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Are you looking into steps to effectively protect your photos online to make sure no one is copying your hard work and using it without permission?

Let’s face it, publishing your photos online can be risky business. One of the biggest risks is the possibility of your photos being stolen. And trust us, going through the legal system to pursue copyright infringement is no cakewalk! 

Instead, we’ve listed some better ways to prevent image theft. In this article, we’ve put together 9 steps to effectively keep your images safe. 

Let’s start by taking a look at what protecting your photos really means.

What Does Protecting Your Photos Mean?

protecting photos

As real estate photographers, we know the hard work, time, and dedication it takes to create stunning property photos.

The last thing you want is for your images to be distributed online and used without your permission and credit. That’s why it’s crucial to take the necessary steps to protect your photos.

Protecting your photos means keeping your images safe from download, misuse, theft, and unauthorized use. 

In today’s digital world, where anyone can access images online, it’s essential to have tools that offer protection and monitoring to avoid the headache of image theft.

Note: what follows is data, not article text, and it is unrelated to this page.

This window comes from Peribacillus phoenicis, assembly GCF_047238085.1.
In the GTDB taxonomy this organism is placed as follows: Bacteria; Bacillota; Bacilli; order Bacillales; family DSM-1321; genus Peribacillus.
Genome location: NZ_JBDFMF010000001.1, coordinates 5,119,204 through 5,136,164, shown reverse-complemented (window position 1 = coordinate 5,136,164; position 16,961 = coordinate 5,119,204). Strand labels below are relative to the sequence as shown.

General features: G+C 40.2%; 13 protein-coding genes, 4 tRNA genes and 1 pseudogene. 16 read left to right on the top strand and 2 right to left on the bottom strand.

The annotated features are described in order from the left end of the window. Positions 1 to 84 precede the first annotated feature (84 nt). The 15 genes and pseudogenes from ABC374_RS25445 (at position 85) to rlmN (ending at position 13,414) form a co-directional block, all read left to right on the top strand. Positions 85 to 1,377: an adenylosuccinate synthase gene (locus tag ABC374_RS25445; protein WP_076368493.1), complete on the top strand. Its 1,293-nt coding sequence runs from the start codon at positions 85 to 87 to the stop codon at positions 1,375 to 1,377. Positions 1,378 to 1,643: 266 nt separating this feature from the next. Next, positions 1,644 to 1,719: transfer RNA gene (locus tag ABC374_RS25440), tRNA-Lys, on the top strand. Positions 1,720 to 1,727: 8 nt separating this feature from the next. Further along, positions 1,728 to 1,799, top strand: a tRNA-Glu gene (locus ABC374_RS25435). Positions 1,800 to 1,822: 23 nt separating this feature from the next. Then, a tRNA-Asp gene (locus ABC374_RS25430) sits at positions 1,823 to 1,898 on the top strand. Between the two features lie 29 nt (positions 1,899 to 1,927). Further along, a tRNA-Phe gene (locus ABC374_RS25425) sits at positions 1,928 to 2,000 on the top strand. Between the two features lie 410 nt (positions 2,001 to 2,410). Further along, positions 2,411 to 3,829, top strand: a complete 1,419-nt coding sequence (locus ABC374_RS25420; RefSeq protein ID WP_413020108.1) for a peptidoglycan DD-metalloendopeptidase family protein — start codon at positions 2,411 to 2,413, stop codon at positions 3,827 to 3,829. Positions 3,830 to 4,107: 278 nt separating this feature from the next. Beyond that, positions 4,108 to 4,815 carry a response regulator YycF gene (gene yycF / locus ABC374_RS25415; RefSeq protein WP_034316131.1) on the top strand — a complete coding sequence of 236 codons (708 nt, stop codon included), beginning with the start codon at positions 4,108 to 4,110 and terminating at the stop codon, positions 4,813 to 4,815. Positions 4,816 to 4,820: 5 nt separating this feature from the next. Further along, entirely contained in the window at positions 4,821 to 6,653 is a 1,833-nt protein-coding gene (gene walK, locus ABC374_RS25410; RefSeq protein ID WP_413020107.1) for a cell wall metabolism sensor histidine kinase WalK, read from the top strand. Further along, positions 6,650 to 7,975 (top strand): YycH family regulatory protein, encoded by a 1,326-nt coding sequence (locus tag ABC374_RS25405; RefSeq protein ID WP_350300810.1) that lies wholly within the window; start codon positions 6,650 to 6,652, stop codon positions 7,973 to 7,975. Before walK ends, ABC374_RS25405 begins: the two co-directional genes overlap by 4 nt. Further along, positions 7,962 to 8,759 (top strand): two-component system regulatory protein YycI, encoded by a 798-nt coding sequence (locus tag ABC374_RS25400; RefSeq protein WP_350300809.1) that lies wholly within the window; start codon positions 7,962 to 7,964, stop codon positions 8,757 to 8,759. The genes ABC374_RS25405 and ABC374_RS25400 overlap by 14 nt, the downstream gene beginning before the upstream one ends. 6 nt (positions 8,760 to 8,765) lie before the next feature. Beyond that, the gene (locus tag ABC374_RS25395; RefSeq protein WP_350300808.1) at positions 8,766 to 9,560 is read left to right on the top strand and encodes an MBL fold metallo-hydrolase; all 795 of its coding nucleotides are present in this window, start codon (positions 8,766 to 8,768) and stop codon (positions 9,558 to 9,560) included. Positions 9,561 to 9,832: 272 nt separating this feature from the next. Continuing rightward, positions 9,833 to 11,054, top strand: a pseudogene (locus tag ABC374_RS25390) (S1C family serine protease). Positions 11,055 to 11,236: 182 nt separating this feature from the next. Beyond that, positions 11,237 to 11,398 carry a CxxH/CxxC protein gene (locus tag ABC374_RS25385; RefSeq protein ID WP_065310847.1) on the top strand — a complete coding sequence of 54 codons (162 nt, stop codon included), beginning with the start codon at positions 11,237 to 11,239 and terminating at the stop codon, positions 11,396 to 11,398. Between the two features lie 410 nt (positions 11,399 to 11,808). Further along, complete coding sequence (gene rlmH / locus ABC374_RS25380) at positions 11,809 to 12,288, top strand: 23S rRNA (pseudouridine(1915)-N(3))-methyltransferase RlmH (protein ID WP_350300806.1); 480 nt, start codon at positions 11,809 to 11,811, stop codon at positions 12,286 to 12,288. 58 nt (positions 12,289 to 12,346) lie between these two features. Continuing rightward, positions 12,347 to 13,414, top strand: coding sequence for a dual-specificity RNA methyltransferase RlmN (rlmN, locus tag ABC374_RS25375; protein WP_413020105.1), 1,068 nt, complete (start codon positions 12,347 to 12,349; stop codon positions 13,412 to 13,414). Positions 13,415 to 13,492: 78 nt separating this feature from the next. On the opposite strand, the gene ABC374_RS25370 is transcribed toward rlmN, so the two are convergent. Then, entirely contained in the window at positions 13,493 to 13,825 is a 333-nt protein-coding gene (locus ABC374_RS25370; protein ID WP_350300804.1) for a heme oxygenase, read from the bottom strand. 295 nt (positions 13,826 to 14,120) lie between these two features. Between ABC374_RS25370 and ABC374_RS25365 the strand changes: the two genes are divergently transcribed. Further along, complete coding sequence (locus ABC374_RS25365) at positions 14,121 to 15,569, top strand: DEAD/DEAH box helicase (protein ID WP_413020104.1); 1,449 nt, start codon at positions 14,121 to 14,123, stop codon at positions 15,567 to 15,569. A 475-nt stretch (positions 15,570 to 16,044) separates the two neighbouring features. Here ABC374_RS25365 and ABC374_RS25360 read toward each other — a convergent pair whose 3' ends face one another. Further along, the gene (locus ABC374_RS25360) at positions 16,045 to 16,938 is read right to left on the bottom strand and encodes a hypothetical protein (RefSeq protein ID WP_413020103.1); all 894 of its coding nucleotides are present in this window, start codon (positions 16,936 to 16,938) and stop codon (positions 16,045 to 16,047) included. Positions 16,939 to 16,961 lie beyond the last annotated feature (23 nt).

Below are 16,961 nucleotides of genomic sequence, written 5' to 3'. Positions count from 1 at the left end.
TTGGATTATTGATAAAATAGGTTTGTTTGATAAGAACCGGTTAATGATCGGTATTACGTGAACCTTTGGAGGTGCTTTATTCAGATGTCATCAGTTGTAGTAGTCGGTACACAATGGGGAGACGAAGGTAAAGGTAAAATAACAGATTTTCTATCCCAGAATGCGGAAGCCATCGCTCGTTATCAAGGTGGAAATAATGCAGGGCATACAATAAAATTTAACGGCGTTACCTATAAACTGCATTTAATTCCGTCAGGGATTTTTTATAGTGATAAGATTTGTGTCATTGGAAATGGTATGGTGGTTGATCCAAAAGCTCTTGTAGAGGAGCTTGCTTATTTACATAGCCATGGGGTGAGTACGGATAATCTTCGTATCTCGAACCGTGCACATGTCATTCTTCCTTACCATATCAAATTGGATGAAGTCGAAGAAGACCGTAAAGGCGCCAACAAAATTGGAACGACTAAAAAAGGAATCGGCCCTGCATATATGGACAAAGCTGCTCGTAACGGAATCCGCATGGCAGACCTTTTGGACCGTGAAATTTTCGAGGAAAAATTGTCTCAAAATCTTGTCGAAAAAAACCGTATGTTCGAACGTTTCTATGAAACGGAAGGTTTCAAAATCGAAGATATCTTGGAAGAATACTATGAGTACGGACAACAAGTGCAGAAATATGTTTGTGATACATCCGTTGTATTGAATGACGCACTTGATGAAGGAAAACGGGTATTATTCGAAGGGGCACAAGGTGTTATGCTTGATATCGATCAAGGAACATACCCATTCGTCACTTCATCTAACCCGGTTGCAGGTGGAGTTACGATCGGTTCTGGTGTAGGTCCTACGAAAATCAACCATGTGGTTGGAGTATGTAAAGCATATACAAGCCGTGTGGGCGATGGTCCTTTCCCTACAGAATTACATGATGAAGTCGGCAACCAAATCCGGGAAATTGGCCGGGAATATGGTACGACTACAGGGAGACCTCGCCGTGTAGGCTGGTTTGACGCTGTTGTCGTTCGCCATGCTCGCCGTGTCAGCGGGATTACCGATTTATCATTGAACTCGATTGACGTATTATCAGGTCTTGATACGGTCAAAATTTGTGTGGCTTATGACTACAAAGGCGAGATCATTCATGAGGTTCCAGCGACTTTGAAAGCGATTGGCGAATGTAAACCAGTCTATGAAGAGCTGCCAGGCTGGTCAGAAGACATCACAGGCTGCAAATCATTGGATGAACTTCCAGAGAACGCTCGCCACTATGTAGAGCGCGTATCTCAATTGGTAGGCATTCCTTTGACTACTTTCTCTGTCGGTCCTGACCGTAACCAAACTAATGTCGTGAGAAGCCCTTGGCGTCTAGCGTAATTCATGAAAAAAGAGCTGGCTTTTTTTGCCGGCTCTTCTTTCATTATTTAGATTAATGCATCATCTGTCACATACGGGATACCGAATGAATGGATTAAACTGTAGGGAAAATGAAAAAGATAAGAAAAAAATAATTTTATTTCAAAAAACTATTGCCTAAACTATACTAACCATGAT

9 Steps to Protect Your Photos From Unauthorized Use

With that being said, here are 9 steps to effectively protect your photos from unauthorized use and theft. 

1. Never Share High-Resolution Files

Never Share High-Resolution Files

As real estate photographers, we all want our work to shine on the web. However, uploading those high-resolution shots that we love so much might not be the best idea. 

Why? Well, if someone gets a hold of the file, they can use it as they please. Plus, it can be tough to prove ownership of the photo if it’s uploaded in its highest form.

Now, there are exceptions to the rule. Some websites, like Zenfolio, work with high-res files behind the scenes but show a lower-res version to viewers. They do this to make it easy for you to sell your photos through the online gallery, and at the same time, protect them from misuse.

However, we recommend never uploading a photo larger than 1600px. It’s enough to showcase the image and give viewers a true sense of the shot, but not good enough for printing reproductions.

2. Compress Your Images to Lower the Quality

Compress Your Images to Lower the Quality

As a second step, you can also compress your images to limit the file size and make them less usable for other people.

This lowers the overall quality of the image, which will make it grainy and blurry if viewers try to print or make the image larger. 

Here’s what you can do… 

If you’re using Photoshop, go to the File > Export menu and click Save for Web. From there, you can comfortably export a photo at 60% JPEG quality and maintain its visual appeal. 

Trust us, there’s not much of a difference between 60% and 90% quality, but you’ll get a much smaller file size that will lower the quality of the image and make it harder for someone to steal your image because the file is more compressed.